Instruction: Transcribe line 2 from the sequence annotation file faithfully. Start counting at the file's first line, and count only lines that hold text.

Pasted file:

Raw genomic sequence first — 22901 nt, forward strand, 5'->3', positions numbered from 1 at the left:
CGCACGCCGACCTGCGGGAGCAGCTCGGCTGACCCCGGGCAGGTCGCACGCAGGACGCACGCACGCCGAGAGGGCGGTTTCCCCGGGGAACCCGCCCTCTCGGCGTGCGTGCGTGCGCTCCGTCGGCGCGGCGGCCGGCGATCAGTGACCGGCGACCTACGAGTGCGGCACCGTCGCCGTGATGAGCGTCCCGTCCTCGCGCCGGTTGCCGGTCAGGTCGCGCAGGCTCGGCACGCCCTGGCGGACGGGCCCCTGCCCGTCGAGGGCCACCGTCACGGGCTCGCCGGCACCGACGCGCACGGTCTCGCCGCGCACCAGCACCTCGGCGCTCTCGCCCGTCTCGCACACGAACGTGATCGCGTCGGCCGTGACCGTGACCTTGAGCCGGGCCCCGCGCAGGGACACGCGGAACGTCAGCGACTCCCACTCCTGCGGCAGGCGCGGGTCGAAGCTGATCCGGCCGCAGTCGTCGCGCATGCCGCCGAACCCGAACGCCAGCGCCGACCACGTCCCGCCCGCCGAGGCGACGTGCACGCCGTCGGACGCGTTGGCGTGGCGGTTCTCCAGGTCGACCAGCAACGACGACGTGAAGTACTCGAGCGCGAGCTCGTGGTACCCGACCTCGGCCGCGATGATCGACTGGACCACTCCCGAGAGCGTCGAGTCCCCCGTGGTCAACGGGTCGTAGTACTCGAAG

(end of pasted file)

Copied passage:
CGCACGCCGACCTGCGGGAGCAGCTCGGCTGACCCCGGGCAGGTCGCACGCAGGACGCACGCACGCCGAGAGGGCGGTTTCCCCGGGGAACCCGCCCTCTCGGCGTGCGTGCGTGCGCTCCGTCGGCGCGGCGGCCGGCGATCAGTGACCGGCGACCTACGAGTGCGGCACCGTCGCCGTGATGAGCGTCCCGTCCTCGCGCCGGTTGCCGGTCAGGTCGCGCAGGCTCGGCACGCCCTGGCGGACGGGCCCCTGCCCGTCGAGGGCCACCGTCACGGGCTCGCCGGCACCGACGCGCACGGTCTCGCCGCGCACCAGCACCTCGGCGCTCTCGCCCGTCTCGCACACGAACGTGATCGCGTCGGCCGTGACCGTGACCTTGAGCCGGGCCCCGCGCAGGGACACGCGGAACGTCAGCGACTCCCACTCCTGCGGCAGGCGCGGGTCGAAGCTGATCCGGCCGCAGTCGTCGCGCATGCCGCCGAACCCGAACGCCAGCGCCGACCACGTCCCGCCCGCCGAGGCGACGTGCACGCCGTCGGACGCGTTGGCGTGGCGGTTCTCCAGGTCGACCAGCAACGACGACGTGAAGTACTCGAGCGCGAGCTCGTGGTACCCGACCTCGGCCGCGATGATCGACTGGACCACTCCCGAGAGCGTCGAGTCCCCCGTGGTCAACGGGTCGTAGTACTCGAAG